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  11. E92Vancouver

    E92Vancouver Well-Known Member

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    Yes, I don't like flying over people's houses or property in case of engine/prop failure. This means I fly over water and in the wilderness.
     
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  12. trog100

    trog100 Well-Known Member

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    you put a lot of faith in the local bobby.. i was once politely ask not to fly my fixed wing camera plane over some land on the grounds it might harm the grouse who would see it as a threat..

    i dont think its a legal issue more a social issue.. if someone strongly objects to something you are doing legal or not their feelings need to be taken into account..

    trog
     
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  13. Will Vardy

    Will Vardy Active Member

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    As a section 1 and 2 holder myself I would never ever use my guns as a threat. The one and only time I possibly would is for sheep worrying. If this is a regular spot I would contact him first and explain the law on flying drones. If he persists with the threat then contact the in police. Theres no excuse for it. Trust me he'll think twice about it in the future when firearms come knocking on his door.
     
  14. karlak

    karlak Member

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    Farmers are funny sods some times, but any threat of using his shotgun would be taken very seriously by the local firearms officer.
     
  15. Richard-mavic

    Richard-mavic Well-Known Member

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    i understand it - but they essentially don't understand the law. threatening with a gun is deserving of a visit from the police, and I'd calmly point that out next time, whilst also pointing out that you aren't breaking any laws (providing next time you take off from a public land 50m away from any buildings).

    Then politely suggest he might like to buy an MG1 AGRAS MG-1 – DJI’s First Agriculture Drone - DJI lol
     
  16. trog100

    trog100 Well-Known Member

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    i would just go find somewhere else to fly.. drones are not exactly flavour of the month with most people.. confrontations of any kind are best avoided..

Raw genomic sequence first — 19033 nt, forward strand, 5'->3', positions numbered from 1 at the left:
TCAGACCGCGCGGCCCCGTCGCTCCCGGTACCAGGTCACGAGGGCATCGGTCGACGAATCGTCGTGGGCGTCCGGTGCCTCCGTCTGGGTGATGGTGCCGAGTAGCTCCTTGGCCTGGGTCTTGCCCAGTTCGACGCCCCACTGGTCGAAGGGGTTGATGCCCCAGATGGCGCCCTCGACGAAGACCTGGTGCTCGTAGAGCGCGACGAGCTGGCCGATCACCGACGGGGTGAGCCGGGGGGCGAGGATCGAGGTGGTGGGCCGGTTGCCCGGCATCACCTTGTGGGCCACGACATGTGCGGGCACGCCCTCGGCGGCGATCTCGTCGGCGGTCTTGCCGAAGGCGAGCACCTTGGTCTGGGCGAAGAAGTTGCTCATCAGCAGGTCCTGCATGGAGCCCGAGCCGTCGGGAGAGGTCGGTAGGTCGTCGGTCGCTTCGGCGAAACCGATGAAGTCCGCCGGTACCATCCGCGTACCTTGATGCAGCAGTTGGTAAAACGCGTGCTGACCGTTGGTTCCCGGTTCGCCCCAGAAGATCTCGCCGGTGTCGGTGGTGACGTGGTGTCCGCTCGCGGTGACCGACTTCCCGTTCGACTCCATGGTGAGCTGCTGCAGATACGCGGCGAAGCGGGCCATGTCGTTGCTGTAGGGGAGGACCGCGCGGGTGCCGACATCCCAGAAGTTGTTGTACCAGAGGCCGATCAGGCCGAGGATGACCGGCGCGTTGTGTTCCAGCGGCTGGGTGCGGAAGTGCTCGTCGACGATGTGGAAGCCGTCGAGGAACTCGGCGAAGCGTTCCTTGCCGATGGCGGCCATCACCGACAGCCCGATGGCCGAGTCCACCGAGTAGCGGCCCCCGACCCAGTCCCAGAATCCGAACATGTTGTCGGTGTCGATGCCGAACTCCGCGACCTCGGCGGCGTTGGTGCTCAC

trog
     
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  17. dewster

    dewster Active Member

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    Height and distance. Height to avoid being spotted; distance to avoid unnecessary confrontation. There are too many videos of people trying to enforce laws that don't exist Granted barn storming someone's farm will elicit an aggressive response. Mutual respect.


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  18. 4wd

    4wd Well-Known Member

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    I'd like to point out I've only heard favourable comments from farmers and got requests to go and do aerial pictures and video because they saw my video of other places.
    No doubt some others are biting lips and don't like it but not had any actual complaints.

    if you put video or stills up which show a house or farm there's usually a 'good' side and a 'rough' side out the back exhibiting bins or old machinery - you can guess which picture will get approval!
     
  19. Hashtag

    Hashtag New Member

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    I am a farmer who has flown drones in my fields. My horses ignored it completely, my sheep as most sheep will run from any thing different, they did but not in a panic and stopped running with the drone still in sight. I reckon hill farmers could well make a drone a very effective tool for farmers. I haven't got cattle but they are more laid back than sheep.
    No landowners has any right of light or space above their land for obvious reasons that they could stop any aircraft from flying above.
    I am a against any form of hunting with dogs and more so game shooting. I intend to loan my Mavic to help in showing the cruel side of hunting with live feeds on Youtube and Facebook of hunting.
     
  20. Digata

    Digata Member

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    I fly over lots of farm land and work for farmers checking crops ect, the thing about farm land is once the farmer has shown he does not like it over his land, if it ever goes down after that point it will be hard to get it back, he could hold it until you used police to get it back and at that point he could have done anything to it and blame it on the crash. just use comon sense, yes if you are at the correct height he can not stop you from flying over his land.. but if you are looking towards farm buildings and have footage of this, he then has a privacy act issue.. Fly but dont be nosey and look out for other drones as lots fly over farmland for farm use.